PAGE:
We are then faced with the possibility that the emergence of ambiguity in our measuring instruments may be substantially unpredictable. This, however, would surely be a premature admission of defeat. Although it may take a long time to zero in on the critical factors, surely we could attempt at least some preliminary hypotheses. Surely we could point to at least some circumstances when the emergence of ambiguity is likely. It is proposed in the present paper to make one attempt in that direction.

Method and Results

The most obvious circumstance wherein a scale seemed likely to suffer a breakdown in meaningfulness seemed to be when a scale developed for use in one country is applied to the population of another country. Surely we should be able to predict with some confidence that cultural, historical, national and linguistic differences would affect the meaningfulness of attitude scale items. Surely a scale that is quite meaningful to American respondents could very easily be much less meaningful to (say) Japanese respondents. Exactly this prediction is tested below.

This study took advantage of two existing bodies of data: A study by SCOTT (1979) which applied abbreviated forms of the WILSON (1973) Conservatism scale to community samples in Boulder (Colorado), Kyoto/Otsu (Japan) and Wellington (New Zealand) and a study by WILSON & IWAWAKI (1980) which applied the same scale to 219 Japanese university students. As this scale was originally constructed in New Zealand by New Zealanders using New Zealand subjects, some adaptations of some items were made on an a priori basis at the time the American and Japanese questionnaires were devised. An attempt was made, in other words, to reduce the cross-cultural incompatibility which could be expected for the scale. This being so, the data enable a conservative test of the hypothesis that cross-cultural transfer will induce a breakdown of meaningfulness. If a breakdown is detected, it will have emerged despite efforts to prevent it.

Given the provenance of the scale, it was predicted that the meaningfulness of its items would be highest in New Zealand, lowest in Japan and intermediate in the U.S.A. This should be reflected in gradations of rPN.

When the data kindly supplied by the two authors were reanalysed, the rPNS found were -.23 in New Zealand. -.55 in Boulder and -.45 in Kyoto/Otsu. The rPN among the Japanese students of WILSON & IWAWAKI was .27. The anomalous sign of the latter correlation is not unprecedented (RAY 1972b) but is nonetheless a very unfavourable commentary on the validity of the scale on the given occasion. It is therefore clear that the Wellington and the Japanese student data showed levels of rPN of a magnitude similar to that which led CHRISTIE, HAVEL & SEIDENBERG (1) to regard the F scale as "irreversible". The remaining two correlations, on the other hand, are highly significant and must be regarded as fairly satisfactory.

The hypothesis, then, was thoroughly falsified. The New Zealanders did worst rather than best and one out of the two Japanese results showed high rather than low meaningfulness.


The present results have shown that even the most gross and obvious predictions about when the items of a scale will undergo a collapse of meaningfulness were not supported by the data. If predictions of this kind can be falsified, it augurs ill for any prospects of prediction in this field at all. A breakdown of meaningfulness may afflict any scale at any time with any sample. As such it may be compared to a disease that strikes without warning. We can neither predict nor prevent it. All we can do is detect and record its presence. Unless therefore we use balanced scales and calculate the rPN for each scale on each occasion of its use, we may at any time be relying on data that does not mean to our respondents what we assume it to mean. Any research wherein the rPN for the scales used is not reported must be regarded as of uncertain meaning.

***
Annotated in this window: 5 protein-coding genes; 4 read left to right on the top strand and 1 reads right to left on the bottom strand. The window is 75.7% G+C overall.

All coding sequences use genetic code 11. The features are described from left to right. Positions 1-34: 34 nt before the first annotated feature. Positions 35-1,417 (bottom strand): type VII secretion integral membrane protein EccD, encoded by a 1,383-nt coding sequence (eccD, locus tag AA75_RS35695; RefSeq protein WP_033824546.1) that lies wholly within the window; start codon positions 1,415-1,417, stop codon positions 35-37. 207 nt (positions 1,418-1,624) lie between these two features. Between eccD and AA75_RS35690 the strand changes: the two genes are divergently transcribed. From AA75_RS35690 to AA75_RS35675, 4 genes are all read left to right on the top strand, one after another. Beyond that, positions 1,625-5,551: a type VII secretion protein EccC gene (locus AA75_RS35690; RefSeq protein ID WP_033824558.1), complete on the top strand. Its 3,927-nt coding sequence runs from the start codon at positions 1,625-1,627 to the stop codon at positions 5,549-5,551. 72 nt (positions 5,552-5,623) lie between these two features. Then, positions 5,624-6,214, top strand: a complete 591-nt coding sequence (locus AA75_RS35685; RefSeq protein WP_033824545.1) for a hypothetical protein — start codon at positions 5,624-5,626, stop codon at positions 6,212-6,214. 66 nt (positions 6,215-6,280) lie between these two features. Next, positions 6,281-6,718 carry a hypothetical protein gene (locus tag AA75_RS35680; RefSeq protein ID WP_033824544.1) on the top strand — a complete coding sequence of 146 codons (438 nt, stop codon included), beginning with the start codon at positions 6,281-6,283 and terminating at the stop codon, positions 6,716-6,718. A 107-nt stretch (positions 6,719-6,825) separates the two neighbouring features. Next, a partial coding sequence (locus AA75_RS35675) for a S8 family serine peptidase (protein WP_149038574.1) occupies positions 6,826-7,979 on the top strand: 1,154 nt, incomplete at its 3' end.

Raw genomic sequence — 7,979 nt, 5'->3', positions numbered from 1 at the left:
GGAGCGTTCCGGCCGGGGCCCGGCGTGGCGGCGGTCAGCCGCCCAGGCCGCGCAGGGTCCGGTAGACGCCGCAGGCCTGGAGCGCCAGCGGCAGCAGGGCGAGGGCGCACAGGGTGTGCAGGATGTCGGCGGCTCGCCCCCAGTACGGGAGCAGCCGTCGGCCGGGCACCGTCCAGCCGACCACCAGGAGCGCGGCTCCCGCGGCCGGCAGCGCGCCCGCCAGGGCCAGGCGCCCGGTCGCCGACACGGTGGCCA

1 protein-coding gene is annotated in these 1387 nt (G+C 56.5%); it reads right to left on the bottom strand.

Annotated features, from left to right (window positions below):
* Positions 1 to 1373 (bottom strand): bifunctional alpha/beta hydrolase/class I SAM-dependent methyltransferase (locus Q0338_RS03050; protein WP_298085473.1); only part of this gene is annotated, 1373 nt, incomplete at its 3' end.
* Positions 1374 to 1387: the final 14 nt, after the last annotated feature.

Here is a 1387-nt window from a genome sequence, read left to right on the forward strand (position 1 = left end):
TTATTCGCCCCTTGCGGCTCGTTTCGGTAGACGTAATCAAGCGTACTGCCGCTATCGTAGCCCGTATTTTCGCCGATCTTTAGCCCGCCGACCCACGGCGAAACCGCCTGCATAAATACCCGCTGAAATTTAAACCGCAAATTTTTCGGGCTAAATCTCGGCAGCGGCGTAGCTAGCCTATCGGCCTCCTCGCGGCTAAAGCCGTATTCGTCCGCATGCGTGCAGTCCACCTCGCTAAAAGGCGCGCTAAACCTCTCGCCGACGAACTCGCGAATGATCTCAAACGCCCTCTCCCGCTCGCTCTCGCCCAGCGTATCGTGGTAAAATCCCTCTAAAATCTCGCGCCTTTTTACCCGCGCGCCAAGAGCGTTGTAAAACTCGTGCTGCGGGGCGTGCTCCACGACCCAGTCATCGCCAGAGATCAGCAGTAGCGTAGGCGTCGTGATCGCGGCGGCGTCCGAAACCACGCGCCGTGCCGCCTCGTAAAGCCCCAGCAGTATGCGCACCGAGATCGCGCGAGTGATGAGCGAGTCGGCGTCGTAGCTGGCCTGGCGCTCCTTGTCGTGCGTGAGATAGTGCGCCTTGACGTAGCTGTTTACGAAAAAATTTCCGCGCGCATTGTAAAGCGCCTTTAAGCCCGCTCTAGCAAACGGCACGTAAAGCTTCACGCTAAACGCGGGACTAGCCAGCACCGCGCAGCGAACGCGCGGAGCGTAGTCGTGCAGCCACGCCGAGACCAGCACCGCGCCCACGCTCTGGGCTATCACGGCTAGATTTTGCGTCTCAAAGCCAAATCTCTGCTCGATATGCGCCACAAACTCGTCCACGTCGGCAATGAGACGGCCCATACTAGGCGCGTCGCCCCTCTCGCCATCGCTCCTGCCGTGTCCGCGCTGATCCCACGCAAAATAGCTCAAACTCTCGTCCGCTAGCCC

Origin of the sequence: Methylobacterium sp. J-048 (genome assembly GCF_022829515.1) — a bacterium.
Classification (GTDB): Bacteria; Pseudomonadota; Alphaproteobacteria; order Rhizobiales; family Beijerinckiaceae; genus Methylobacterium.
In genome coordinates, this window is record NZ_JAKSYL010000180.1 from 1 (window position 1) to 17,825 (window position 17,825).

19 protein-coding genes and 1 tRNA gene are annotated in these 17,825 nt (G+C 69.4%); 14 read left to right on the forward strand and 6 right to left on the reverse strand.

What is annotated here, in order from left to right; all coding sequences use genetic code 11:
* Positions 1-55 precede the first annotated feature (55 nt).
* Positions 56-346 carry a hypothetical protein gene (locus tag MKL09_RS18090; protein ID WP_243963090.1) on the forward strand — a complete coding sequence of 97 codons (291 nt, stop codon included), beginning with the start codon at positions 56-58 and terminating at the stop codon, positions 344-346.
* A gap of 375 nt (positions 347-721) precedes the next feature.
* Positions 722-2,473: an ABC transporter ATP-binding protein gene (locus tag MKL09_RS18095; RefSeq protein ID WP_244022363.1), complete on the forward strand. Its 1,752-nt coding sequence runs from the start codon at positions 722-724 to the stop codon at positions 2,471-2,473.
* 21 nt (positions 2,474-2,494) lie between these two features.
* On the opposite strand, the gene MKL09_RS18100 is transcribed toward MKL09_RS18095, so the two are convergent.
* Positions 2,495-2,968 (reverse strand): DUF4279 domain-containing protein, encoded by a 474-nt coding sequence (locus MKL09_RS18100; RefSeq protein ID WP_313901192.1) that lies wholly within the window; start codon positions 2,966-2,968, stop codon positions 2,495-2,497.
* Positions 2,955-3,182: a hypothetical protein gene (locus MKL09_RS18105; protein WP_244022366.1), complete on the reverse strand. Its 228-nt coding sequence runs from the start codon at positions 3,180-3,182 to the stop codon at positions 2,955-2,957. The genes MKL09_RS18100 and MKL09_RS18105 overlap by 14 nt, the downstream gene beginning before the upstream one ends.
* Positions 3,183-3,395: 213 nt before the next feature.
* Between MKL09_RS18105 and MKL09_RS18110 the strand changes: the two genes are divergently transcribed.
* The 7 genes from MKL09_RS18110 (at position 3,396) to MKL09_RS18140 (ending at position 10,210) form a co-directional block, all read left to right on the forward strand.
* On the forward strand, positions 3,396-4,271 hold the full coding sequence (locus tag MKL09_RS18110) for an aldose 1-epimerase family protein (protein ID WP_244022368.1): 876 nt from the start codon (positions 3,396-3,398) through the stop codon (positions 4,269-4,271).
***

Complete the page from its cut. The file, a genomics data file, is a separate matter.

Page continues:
{Articles below by J.J. Ray can generally be accessed simply by clicking on the name of the article. I am however also gradually putting online a lot of abstracts, extracts and summaries from older articles by other authors so if an article not highlighted below seems of particular interest, clicking here or here might just save you a trip to the library}

Christie, R., Havel, J. & Seidenberg, B.: Is the 'F' scale irreversible? J Abnorm. Soc. Psychol 1956, 56, 141-158.

Heaven, P. C. L.: Authoritarianism or acquiescence? South African findings. J. Social Psychol. 1983, 119, 11-15.

Martin, J.: Acquiescence: measurement and theory. Brit. J. Soc. Clin. Psychol. 1964, 3, 216-225.

Ray, J.J. (1972) A new balanced F scale -- And its relation to social class. Australian Psychologist 7, 155-166.

Ray, J.J. (1972) Are conservatism scales irreversible? British J. Social & Clinical Psychology 11, 346-352.

Ray, J.J. (1979) A short balanced F scale. Journal of Social Psychology, 109, 309-310.

Ray, J.J. (1979) Is the Dogmatism scale irreversible? South African Journal of Psychology 9, 104-107.

Ray, J.J. (1979) Is the acquiescent response style not so mythical after all? Some results from a successful balanced F scale. Journal of Personality Assessment 43, 638-643.

Ray, J.J. (1980) Acquiescence and the Wilson Conservatism scale. Personality & Individual Differences, 1, 303-305.

Ray, J.J. (1981) Sample homogeneity, response skewness and acquiescence: A reply to Feather. Australian Journal of Psychology 33, 41-46.

Ray, J.J. (1982) Authoritarianism/libertarianism as the second dimension of social attitudes. Journal of Social Psychology, 117, 33-44.

Ray, J.J. (1983) Reviving the problem of acquiescent response bias. Journal of Social Psychology 121, 81-96.

Ray, J.J. & Pratt, G.J. (1979) Is the influence of acquiescence on "catchphrase" type attitude scale items not so mythical after all? Australian Journal of Psychology 31, 73-78.

Rorer, L. G.: The great response style myth. PsychoL Bulletin 1965, 63, 129-156.

Scott, W. A.: Correlates of political ideology. Ch. 14 in Scott, W. A., Osgood, D. W., Peterson, C. & Scott, R.: Cognitive structure: theory and measurement of individual differences. Washington, D.C.: V. H. Winston, 1979.

Vagt, G. & Wendt, W.: Akquieszenz und die Validitaet von Fragebogenskalen. Psychologische Beitraege 1978, 20, 428-439.

Wilson, G. D.: The psychology of conservatism. London: Academic, 1973.

Wilson, G. D. & Iwawaki, S.: Social attitudes in Japan. J. Social Psychol. 1980, 112, 175-180.